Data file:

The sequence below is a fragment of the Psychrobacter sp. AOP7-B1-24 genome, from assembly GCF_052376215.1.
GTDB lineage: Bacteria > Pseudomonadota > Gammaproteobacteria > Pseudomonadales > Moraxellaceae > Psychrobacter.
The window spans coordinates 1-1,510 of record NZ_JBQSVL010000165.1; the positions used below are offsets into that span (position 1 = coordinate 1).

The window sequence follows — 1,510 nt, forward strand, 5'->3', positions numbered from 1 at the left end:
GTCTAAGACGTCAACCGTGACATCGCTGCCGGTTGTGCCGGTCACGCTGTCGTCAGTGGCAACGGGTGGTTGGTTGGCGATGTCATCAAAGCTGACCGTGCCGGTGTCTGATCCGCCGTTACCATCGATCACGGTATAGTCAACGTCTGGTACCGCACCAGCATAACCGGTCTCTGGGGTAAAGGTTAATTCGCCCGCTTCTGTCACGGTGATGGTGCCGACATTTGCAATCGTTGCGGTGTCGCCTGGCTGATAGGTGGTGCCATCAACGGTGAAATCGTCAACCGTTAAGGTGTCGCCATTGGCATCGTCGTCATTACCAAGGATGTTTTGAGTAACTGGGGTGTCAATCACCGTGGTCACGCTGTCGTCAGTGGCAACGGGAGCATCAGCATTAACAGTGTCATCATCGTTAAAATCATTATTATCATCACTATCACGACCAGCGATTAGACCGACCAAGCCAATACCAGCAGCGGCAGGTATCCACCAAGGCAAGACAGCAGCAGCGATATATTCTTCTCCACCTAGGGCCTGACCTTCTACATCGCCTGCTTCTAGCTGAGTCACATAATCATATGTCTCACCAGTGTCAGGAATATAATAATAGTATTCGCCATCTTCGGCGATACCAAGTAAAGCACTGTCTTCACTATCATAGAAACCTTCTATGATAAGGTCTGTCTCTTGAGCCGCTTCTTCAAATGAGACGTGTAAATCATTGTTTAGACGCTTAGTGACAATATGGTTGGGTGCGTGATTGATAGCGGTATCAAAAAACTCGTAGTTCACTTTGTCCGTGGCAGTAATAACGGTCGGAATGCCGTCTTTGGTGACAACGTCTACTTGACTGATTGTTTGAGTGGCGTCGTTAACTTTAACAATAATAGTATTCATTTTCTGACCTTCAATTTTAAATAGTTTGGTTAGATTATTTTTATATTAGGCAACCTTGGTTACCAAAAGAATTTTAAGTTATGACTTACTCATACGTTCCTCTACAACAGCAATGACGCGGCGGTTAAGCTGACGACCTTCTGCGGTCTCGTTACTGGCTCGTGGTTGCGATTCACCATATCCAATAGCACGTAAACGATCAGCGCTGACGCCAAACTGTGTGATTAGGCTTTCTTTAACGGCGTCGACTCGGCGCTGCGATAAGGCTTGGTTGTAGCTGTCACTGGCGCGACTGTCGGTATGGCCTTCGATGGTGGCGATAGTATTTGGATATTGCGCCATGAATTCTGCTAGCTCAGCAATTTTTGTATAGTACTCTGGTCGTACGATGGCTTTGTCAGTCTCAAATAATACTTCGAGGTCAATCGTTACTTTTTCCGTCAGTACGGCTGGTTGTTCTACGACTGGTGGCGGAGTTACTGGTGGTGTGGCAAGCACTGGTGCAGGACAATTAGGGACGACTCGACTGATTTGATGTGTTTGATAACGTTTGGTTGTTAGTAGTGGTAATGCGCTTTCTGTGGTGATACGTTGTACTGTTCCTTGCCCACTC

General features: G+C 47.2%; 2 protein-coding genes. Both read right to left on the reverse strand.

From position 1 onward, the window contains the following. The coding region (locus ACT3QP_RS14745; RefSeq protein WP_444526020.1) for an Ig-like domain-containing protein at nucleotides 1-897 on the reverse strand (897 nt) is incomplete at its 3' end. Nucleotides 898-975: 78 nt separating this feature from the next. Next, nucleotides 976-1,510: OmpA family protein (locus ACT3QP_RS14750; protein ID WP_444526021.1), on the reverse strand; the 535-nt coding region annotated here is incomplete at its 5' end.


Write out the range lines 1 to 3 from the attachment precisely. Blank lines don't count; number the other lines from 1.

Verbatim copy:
The sequence below is a fragment of the Psychrobacter sp. AOP7-B1-24 genome, from assembly GCF_052376215.1.
GTDB lineage: Bacteria > Pseudomonadota > Gammaproteobacteria > Pseudomonadales > Moraxellaceae > Psychrobacter.
The window spans coordinates 1-1,510 of record NZ_JBQSVL010000165.1; the positions used below are offsets into that span (position 1 = coordinate 1).